Over the years, transplant centers manipulated the national rules governing how organs are allocated to catapult their patients ahead of those from other hospitals. With time, additional modifications were added to prioritize livers for patients with the shortest life expectancy without a transplant. In December 2017, further changes mandated the sharing of organs for patients not quite so desperately ill across the regional boundaries within a 150-mile radius.
Is this system perfect? No. Is any system perfect? No. Patient advocates, patients and the medical community continually strive to optimize the system for the majority of patients.
Part of the unfortunate reality of our current health care system is that many Americans do not have access to sub-specialty care at a transplant center. Instead, they die of liver disease in their communities without ever seeing a liver specialist or without ever getting on a transplant list. Georgia has two adult transplant centers for more than 10 million people. There are three adult liver transplant programs within 200 miles of Atlanta. In contrast, there are 15 within 100 miles of New York City. Southern patients have a higher likelihood of dying on the transplant list awaiting an organ while New Yorkers have the lowest risk of dying from their liver disease.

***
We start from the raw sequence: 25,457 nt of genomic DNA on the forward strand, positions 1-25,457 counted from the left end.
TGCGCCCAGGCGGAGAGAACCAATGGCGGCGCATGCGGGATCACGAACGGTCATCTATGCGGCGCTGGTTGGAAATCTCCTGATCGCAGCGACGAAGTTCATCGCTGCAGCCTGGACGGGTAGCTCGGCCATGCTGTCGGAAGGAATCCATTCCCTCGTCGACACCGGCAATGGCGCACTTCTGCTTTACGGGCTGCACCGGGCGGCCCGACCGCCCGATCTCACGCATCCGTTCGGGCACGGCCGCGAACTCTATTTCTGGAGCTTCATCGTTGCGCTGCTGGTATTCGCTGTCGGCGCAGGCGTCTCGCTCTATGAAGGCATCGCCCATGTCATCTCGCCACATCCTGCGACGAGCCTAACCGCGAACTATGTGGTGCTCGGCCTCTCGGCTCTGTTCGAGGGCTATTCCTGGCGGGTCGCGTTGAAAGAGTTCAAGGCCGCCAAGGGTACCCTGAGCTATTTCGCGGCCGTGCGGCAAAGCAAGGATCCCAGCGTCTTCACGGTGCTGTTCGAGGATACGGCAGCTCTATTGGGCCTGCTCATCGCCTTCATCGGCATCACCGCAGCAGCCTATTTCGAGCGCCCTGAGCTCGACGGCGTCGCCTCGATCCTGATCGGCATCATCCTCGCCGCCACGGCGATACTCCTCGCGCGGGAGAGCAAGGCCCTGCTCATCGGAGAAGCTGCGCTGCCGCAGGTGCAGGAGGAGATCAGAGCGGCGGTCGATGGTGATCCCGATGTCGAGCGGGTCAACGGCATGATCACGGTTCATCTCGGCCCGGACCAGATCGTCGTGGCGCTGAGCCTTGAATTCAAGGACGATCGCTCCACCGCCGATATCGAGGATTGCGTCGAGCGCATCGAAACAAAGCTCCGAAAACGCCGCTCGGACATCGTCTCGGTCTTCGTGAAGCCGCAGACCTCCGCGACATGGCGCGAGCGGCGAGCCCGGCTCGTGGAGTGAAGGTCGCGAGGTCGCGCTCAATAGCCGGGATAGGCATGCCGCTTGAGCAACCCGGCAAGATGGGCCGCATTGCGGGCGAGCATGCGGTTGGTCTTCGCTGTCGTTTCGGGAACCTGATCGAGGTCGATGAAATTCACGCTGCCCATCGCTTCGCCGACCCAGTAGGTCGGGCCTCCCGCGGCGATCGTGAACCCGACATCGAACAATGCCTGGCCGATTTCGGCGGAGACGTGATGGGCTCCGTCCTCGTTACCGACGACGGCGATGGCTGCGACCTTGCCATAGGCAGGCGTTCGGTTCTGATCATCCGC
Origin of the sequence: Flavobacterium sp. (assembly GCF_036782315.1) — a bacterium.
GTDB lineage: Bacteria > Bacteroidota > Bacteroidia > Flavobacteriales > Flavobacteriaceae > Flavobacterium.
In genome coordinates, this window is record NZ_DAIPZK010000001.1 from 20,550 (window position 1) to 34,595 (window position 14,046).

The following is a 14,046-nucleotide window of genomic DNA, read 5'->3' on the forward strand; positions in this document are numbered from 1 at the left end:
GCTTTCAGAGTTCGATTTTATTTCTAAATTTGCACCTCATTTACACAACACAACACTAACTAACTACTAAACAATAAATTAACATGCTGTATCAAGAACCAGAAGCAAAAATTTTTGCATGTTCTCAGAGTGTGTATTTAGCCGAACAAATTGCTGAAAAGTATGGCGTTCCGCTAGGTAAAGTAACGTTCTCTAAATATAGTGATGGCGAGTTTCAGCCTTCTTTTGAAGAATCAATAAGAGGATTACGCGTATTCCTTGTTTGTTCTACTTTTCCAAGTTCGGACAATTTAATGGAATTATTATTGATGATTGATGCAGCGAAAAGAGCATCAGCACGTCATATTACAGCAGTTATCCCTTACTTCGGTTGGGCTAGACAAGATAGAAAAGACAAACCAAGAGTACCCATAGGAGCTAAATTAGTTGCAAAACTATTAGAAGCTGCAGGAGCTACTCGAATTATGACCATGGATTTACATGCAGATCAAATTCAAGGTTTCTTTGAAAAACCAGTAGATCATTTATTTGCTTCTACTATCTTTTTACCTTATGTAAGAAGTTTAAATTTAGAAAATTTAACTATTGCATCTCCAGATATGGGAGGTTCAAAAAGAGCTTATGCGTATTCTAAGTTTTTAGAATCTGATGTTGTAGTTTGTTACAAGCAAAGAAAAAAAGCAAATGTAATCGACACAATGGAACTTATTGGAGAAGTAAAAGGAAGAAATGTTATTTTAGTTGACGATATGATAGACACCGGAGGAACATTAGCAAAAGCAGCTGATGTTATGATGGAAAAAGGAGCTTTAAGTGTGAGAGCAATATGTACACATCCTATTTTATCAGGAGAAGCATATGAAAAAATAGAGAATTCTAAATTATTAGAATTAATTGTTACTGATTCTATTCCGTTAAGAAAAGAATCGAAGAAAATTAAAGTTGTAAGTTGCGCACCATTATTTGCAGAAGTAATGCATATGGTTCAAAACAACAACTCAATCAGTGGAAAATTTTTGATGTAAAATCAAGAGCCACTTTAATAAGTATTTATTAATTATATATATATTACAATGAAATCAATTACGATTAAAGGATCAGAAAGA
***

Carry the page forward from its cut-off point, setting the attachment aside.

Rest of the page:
The explanation is that more Southern patients come from rural, underserved, socioeconomically disadvantaged communities. They may be unable to afford traveling the long distance to see liver sub-specialists to stay alive while awaiting transplant. Making radical changes only to how livers are allocated to those who are already on the transplant list totally ignores patients in underserved areas where they never have a chance to get on the official list.
The timing of this lawsuit is remarkable. In June, the Centers for Medicare and Medicaid Services declined to renew the New York’s local organ procurement organization’s contract because of poor performance. New York City has the worst rate of organ donation in the entire country. The solution for having fewer organs donated near where they are needed, however, should not penalize patients elsewhere.